Tag Archives: Bowel Problems

Clinical Expert Interview with Susan Clinton, PT on Sensory Balloon Retraining for Bowel Dysfunction

In continuing my video series with clinical experts, I interviewed Susan Clinton, PT, DscPT, OCS, WCS, COMT, FAAOMPT (Yes, those are a TON of initials!!) regarding balloon training as a treatment for bowel dysfunction. Susan is well-known in our profession as an expert on bowel dysfunction, and her video definitely did not disappoint!

Curious about this treatment? Check out the interview below! If you want to learn more, here are a few research articles that mention balloon training as a treatment tool (this one and this one) Hope you enjoy!

Your bladder and bowels need a diary.

This past weekend, I had the wonderful experience of assisting at Herman & Wallace’s Level 1 Pelvic Floor Course, held here in Atlanta. I have been assisting at these courses for the past 4 years now, and I absolutely love it. There’s nothing better than helping clinicians who are new to the field of pelvic health learn and grow in this fantastic specialty. I love the excitement, the slight fear (I mean, many of these folks are doing their first vaginal exams at these courses), and the growing passion for helping men and women with pelvic floor problems. And the most exciting thing is knowing that they are going out in their communities to begin offering this service to people who really need it. And, now you know how much that really means to me. 

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Cathy Neal (an awesome PT who assisted with me), Susannah Haarmann (an awesome PT who instructed the course), and myself! 🙂 We’re just missing Amanda Shipley and Pam Downey! Photo courtesy of Susannah!

The initial level 1 course covers an introduction to pelvic floor dysfunction (all diagnoses), and covers bladder dysfunction in more detail. One of the prerequisites of the course is for all participants to complete a bladder diary which is then evaluated in the class. So, why keep a bladder or bowel diary? 

First, let’s be honest, we are all horrible historians. Many of us can barely remember what we ate for breakfast, let alone remember all the details of our bathroom habits! Let me ask you this:

  • How many times did you urinate yesterday?
  • How much fluid did you drink? What exactly did you drink?
  • What did your poop look like? When did you poop?

If you’re like me, it’s probably tricky to recall these exact details. (Well, you may be slightly better at recalling than I am, now that my pregnancy brain is in full effect!). And, if you are having any problems with your bowels or bladder, these details really do matter. Here are a few examples:

Patient #1: Mary (obviously not her name) was a lovely 65 year old retired nurse experiencing urinary leakage on her way to the restroom several times each day. She had tried exercises, dietary changes, and medications, and her problem kept persisting. Her bladder diary was eye opening for both of us! We learned that she only leaked urine when she would hold her bladder for over 6 hours! After years of holding her bladder for entire shifts, she got into some pretty bad habits. Once we changed this, her leakage went away completely!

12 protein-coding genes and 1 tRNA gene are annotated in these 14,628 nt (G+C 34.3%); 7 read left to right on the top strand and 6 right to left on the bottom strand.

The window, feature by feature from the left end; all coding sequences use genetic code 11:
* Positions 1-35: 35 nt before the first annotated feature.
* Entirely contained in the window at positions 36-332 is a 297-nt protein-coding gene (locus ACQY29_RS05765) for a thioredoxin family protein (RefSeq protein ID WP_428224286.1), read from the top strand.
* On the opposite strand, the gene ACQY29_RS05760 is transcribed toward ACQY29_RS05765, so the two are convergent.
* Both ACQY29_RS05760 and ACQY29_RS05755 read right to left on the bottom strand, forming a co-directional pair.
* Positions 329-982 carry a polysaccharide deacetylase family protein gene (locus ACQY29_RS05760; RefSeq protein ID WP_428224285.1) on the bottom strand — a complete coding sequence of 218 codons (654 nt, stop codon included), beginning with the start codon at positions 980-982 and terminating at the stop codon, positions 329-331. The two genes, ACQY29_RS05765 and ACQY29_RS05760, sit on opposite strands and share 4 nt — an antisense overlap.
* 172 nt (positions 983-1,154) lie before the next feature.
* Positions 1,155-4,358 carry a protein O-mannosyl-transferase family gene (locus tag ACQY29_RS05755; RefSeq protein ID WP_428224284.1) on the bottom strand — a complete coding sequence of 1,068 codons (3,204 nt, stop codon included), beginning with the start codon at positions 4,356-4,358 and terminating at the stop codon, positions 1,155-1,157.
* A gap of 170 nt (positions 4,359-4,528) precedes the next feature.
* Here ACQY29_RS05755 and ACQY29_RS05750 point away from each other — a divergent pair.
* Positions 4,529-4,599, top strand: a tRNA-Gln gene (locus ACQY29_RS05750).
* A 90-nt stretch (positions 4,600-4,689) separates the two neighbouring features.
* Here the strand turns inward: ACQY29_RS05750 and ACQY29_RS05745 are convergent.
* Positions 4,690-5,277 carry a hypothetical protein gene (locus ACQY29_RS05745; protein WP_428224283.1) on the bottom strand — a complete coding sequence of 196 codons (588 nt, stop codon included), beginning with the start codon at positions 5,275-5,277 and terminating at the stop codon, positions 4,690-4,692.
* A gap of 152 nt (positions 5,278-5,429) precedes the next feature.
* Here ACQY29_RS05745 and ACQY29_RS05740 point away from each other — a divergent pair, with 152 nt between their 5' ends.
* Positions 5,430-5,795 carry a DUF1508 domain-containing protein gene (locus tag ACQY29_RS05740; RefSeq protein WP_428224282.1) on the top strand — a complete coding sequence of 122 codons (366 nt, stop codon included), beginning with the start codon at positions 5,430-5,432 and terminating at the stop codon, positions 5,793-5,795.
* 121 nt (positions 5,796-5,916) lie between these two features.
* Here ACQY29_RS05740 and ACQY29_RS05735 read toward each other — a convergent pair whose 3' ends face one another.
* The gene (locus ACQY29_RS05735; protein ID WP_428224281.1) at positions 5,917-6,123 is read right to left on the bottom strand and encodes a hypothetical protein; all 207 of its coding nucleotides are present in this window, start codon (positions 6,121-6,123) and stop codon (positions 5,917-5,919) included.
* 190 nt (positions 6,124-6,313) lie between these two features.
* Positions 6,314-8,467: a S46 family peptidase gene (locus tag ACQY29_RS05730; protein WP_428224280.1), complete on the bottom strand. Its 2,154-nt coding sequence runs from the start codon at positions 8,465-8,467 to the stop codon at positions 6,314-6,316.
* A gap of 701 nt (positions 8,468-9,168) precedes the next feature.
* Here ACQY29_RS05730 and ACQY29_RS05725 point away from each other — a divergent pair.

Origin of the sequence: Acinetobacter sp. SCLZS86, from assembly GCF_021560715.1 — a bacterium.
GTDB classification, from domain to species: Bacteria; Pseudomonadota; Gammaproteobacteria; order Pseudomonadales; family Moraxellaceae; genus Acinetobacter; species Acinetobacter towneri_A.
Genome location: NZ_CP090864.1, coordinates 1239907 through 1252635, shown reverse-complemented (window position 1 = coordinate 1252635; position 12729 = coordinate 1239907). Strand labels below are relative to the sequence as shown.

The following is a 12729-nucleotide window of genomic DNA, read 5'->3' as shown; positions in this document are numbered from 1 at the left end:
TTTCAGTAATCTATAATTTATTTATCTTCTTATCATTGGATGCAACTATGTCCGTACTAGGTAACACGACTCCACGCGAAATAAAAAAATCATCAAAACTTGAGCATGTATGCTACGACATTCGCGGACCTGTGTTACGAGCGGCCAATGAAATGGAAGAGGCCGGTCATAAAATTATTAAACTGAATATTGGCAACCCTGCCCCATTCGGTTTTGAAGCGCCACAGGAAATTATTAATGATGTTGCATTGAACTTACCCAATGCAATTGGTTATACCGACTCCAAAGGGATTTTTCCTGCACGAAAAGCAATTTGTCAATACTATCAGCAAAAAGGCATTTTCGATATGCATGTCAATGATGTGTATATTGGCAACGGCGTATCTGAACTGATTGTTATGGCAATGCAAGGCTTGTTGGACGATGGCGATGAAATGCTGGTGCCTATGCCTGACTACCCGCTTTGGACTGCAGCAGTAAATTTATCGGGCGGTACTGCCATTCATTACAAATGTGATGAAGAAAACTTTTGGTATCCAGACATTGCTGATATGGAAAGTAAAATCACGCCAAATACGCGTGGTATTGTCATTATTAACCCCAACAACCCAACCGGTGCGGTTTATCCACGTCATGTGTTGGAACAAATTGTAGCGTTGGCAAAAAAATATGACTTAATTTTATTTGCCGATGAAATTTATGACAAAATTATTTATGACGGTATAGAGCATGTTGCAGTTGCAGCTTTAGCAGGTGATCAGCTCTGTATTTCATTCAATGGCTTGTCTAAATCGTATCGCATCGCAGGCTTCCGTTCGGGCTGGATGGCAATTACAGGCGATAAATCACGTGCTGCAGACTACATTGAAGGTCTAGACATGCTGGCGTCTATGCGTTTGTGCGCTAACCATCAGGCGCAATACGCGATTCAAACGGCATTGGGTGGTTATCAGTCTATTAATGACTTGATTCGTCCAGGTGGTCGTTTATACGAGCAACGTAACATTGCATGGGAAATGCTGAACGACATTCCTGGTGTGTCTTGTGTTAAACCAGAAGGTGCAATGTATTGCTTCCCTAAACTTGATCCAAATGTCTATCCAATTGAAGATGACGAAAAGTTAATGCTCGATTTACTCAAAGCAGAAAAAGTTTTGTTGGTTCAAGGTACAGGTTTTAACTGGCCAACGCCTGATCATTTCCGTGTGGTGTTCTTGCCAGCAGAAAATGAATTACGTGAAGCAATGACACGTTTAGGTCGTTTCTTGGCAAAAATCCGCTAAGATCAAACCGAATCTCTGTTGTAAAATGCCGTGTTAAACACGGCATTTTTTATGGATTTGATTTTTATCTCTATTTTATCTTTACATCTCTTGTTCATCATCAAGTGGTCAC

Patient #2: Sara(also, not her name) was a 10 year old girl having bowel accidents daily. Once we did a diary, we found out the problem! Her mother was a hair stylist who saw clients out of her home. Sara was afraid to have a bowel movement while her mom’s clients were there, and had started having accidents from getting too constipated! The three of us quickly determined a “code word” for Sara to tell her mom when she needed to go, and within 2 weeks, the problem was solved! 

So, as you can see… these little diaries can be oh so powerful! So, let’s get into the details!

Who should do a bowel or bladder diary? Well, in my mind, everyone should try it at some point! It’s so cool to see what your patterns really are… but for sure, anyone who is having problems like urinary urgency or frequency, urinary leakage, constipation or bowel leakage.

How long should you keep one?  Typically, I like people to track for at least 3 days. Preferably, two of those days should be “regular” and one can be “different.” For example, if you are working, you may choose two days to be work days, and one to be over the weekend.

What should you look for?  The best thing to do if you are having problems is to bring your diary to your health care provider. He or she will be able to analyze it completely, and give you insight into what may be happening. However, I do think there is some benefit in doing a little sleuthing yourself. Here are a few things to identify:

  • How often are you going? Normal bladder frequency is typically around 5-8 times each day, and less than 1 time each night. Normal bowel frequency varies quite a bit from 1 time over 3 days to 3 times each day.